Attention Deficit/Hyperactivity Disorder (ADHD)
What is ADHD?
It the most commonly diagnosed mental disorder among children, especially boys. However, it can also affect teens and can continue to adulthood. Individuals with ADHD often have a hard time paying attention, they may not be able to control their impulses, or they may be hyperactive.
What are the symptoms in children?
In ADHD, the symptoms are grouped into 2 categories (6 or more of the symptoms must have persisted for a period of 6 months in order for a child to be diagnosed with ADHD):
- Fails to pay close attention to details
- Easily distracted & finds it difficult to maintain their attention on one task
- Does not appear to listen when someone is directly talking to them
- Does not follow the instructions that they were indicated
- Often have trouble organizing tasks
- Avoids tasks that require sustained mental effort
- Often loses things
- Tends to daydream & get distracted
- Often forgets about daily activities
- Often fidgets, squirms, or taps their feet or hands when sitting
- Does not remain seated when expected to in certain situations
- Runs and climbs during inappropriate situations
- Cannot engage in quiet activities
- Often “on the go,” “driven by a motor”
- Talks excessively
- Blurs out answers before the questions has been completed
- Has a hard time being patient when waiting for their turn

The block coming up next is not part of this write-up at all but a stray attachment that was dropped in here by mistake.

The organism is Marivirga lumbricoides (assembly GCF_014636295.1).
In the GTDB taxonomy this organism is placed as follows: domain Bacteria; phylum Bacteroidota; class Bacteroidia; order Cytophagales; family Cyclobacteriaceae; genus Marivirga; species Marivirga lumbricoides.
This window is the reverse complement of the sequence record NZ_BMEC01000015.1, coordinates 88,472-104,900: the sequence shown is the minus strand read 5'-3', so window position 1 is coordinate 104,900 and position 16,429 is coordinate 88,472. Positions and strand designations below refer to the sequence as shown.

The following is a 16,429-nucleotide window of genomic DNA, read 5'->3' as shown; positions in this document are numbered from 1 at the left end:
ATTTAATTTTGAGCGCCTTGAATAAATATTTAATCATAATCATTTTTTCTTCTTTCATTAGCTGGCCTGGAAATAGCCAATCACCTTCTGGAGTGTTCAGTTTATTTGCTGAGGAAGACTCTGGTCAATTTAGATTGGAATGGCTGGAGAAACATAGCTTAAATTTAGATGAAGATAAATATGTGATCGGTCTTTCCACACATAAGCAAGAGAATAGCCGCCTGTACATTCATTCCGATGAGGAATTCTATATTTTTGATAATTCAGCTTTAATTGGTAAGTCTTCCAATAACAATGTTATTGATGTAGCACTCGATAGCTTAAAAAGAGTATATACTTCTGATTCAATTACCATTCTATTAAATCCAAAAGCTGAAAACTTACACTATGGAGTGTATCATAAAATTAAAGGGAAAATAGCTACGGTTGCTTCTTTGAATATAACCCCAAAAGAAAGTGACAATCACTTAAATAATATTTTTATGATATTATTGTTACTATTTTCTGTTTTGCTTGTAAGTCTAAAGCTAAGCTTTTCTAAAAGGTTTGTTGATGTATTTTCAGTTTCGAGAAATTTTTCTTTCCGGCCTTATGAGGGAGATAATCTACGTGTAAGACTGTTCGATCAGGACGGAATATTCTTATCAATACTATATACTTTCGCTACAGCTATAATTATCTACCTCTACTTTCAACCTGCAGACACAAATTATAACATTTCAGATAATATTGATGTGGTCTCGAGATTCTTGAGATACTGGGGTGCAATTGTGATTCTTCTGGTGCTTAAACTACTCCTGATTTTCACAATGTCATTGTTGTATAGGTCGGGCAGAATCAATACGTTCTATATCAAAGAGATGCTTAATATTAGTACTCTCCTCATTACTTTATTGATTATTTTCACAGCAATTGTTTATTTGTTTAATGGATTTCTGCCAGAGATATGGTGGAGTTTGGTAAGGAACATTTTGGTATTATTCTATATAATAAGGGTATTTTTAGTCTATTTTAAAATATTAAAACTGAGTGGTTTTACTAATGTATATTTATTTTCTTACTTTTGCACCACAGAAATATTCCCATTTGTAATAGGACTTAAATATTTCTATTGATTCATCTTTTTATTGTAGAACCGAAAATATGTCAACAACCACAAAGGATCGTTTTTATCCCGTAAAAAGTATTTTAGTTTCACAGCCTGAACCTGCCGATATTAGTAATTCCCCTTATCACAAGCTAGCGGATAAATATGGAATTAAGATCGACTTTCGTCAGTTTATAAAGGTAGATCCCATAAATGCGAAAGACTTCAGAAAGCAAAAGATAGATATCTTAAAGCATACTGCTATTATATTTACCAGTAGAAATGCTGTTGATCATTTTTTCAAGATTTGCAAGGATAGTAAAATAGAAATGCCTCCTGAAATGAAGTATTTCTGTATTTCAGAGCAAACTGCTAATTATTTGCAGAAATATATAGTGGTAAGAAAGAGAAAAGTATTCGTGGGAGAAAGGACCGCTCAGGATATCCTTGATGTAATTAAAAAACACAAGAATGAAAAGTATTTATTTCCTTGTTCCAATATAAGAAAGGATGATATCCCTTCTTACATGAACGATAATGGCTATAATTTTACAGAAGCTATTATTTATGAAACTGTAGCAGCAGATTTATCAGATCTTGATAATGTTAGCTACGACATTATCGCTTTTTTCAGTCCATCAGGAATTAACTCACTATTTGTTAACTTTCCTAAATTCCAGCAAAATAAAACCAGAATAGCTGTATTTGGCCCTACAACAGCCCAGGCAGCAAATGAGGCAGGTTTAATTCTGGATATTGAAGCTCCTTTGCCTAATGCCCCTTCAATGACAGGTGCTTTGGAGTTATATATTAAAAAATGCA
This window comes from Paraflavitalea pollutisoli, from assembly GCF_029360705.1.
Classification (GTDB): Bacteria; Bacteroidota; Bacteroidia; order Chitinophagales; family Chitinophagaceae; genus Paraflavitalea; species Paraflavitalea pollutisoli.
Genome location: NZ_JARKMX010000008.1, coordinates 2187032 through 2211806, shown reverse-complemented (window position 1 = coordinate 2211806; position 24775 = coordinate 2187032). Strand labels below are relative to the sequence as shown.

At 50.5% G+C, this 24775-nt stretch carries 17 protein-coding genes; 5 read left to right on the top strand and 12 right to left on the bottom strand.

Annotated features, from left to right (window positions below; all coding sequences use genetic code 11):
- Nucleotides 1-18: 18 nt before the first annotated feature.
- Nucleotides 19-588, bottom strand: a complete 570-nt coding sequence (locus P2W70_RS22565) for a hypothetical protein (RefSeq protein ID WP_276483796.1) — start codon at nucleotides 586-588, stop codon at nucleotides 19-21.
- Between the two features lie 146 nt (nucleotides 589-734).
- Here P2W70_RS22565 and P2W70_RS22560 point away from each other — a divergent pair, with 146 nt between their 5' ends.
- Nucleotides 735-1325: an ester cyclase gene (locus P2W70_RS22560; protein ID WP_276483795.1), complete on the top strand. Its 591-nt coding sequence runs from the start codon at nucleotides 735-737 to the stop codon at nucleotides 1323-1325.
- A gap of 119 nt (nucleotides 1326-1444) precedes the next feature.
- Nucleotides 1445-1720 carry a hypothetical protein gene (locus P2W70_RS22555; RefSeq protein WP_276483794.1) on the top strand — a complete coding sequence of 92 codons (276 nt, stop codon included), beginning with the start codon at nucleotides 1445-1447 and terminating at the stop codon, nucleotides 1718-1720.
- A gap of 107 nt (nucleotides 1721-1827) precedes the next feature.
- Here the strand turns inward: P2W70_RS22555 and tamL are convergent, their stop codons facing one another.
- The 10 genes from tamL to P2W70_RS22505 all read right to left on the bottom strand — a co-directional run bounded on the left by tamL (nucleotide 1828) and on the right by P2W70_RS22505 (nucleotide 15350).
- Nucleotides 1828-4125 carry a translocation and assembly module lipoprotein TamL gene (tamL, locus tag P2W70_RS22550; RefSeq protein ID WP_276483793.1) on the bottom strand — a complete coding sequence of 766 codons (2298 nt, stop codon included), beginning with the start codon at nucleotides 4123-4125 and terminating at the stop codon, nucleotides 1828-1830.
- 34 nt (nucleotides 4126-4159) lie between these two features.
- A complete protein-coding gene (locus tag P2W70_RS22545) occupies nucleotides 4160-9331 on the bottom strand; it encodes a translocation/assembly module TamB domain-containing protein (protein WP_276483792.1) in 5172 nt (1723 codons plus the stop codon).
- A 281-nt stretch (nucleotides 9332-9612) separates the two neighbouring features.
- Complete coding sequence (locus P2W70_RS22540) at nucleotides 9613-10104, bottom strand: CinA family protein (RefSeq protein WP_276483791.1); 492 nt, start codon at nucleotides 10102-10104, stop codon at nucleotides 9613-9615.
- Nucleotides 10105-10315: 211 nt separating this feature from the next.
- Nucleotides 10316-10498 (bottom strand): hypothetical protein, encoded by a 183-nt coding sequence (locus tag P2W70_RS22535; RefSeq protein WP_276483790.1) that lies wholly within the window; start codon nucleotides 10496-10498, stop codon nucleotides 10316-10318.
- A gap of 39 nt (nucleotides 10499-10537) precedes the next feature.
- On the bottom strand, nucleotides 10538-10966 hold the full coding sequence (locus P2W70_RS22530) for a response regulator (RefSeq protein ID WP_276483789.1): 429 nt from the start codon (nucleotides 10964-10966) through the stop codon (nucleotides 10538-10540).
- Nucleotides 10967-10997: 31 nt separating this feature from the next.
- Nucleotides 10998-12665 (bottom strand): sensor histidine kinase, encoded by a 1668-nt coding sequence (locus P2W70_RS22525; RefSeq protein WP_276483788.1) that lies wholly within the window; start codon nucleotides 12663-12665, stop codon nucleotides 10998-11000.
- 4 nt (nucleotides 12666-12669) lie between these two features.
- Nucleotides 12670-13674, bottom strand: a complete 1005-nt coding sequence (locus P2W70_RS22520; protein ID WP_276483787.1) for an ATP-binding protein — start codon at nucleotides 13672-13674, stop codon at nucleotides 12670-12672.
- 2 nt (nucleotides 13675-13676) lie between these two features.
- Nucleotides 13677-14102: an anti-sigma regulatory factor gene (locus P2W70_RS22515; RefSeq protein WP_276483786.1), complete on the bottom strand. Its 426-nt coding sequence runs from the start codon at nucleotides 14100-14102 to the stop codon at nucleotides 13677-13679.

- Interrupts others
What are the symptoms for adults (5 or more must be persistent within a 6 month period in order to be diagnosed with ADHD)?
- Low self-esteem
- Chronic lateness and forgetfulness
- Tends to procrastinate
- Becomes easily frustrated
- Often finds themselves in chronic boredom
- Tends to have problems at work & controlling anger
- Mood swings
- May have trouble managing their time
- Have a tard time staying organized & setting goals
- Are often challenged when it comes to being able to hold a job
- May have trouble with relationships, addiction, and self-esteem
What causes ADHD?
Although there isn’t one known cause, researchers believe that heredity, chemical imbalance, brain changes, poor nutrition (i.e. infections, smoking, drinking and substance abuse during pregnancy), toxins, brain injury, and a brain disorder may all play a role. Many of these roles often affect an individuals’ development, which in turn may result in ADHD.
How is ADHD treated?
- MethylphenidateMedications can help control the hyperactive and impulsive behaviors while increasing an individuals’ attention span.
- Special Education
- It is important for children to receive the appropriate education to enhance their learning experience, which may allow them to successfully cope with their ADHD
- Behavior Modification
- Allows the individual to replace the bad behaviors with good behaviors
- Allows individuals to learn better strategies to help them cope with emotions & frustrations
- May help improve self-esteem
- Family counseling can help the individuals’ family to better understand ADHD, which may enhance social support
- Social Skills Training
- Can help individuals to better cope with those around them (i.e. they can learn how to take turns & how to share with others)
- Support Groups
- Engaging with people who are going through a similar situation can help increase the feeling of acceptance and support
How can I help myself if I have ADHD?
- Develop a structure & neat habits (stay organized)
- Create a space for yourself
- Have a daily planner
- Use lists
- Exercise to stay moving
- Nurture your relationships
- Educate yourself on ADHD
- Limit distractions (i.e. make use of noise-canceling headphones)
- Plan ahead